Also, spend a few minutes digging under the hood of their website using your browser's Inspect features and skim through the HTML to find out what tools they are using to track, blog, or interact. If something a bit more automated is easier, tools like BuiltWith can easily help identify what tools a site uses by doing the same function for you. At first, it will take longer than expected, but it will get faster with practice. The critical step is identifying a good reason to connect with someone, and there's no better way to do that than offering them help right away.
You've dialed? Have a solid, friendly greeting ready!
After you've done your research and have a good reason to call, you have to be mentally prepared each time you dial. You may leave lots of messages or get no response from some, but always be ready to jump into a conversation. After all, you called them!
Ask them how they are and mean it! They might have a crisis on their hands and just be in the middle of a crappy day. Do what you can to make it better. Practice and role play with a colleague so that you can get the flow of conversations down. Tell them you did some research. State your reason for calling, and then ask for permission to continue the discussion.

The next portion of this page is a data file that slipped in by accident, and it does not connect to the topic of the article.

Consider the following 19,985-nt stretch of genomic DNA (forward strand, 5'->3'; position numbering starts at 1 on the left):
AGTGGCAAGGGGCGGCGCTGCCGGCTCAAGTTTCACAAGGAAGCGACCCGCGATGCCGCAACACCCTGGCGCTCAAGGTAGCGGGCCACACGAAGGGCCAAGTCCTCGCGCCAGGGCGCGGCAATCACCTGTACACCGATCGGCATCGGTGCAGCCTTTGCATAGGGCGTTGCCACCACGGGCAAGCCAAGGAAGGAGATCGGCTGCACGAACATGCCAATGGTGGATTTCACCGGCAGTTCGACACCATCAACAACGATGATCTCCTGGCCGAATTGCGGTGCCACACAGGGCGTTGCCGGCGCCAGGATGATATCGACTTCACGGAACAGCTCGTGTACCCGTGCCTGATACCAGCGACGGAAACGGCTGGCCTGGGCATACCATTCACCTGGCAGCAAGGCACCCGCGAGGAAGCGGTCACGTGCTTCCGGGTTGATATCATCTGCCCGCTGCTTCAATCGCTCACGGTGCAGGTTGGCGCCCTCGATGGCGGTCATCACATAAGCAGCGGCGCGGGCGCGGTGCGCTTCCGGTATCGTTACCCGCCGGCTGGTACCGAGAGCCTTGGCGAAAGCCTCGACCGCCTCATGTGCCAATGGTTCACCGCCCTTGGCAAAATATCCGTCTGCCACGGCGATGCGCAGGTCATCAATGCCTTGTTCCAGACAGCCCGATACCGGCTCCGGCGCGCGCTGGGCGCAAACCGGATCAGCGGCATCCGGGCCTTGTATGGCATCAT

Here's an easy tip. Stand up for calls. This one is important. Why? Standing straight will help you naturally sound less nervous, and good posture will help you sound more confident. Mom was on to something all those times she reminded you to stand up straight!
Don’t worry if you mess up at the beginning. Being persistent is key to winning the game of shelping! No that is not a typo. Shelping is what you do when you call and mix selling with helping. For me, it's much easier to imagine I am calling to help and not selling because helping is what you are doing!
Another good tip. Remember to PAUSE after your introduction. This is critical. Hit the mute button if you must after asking, “How are you doing today?”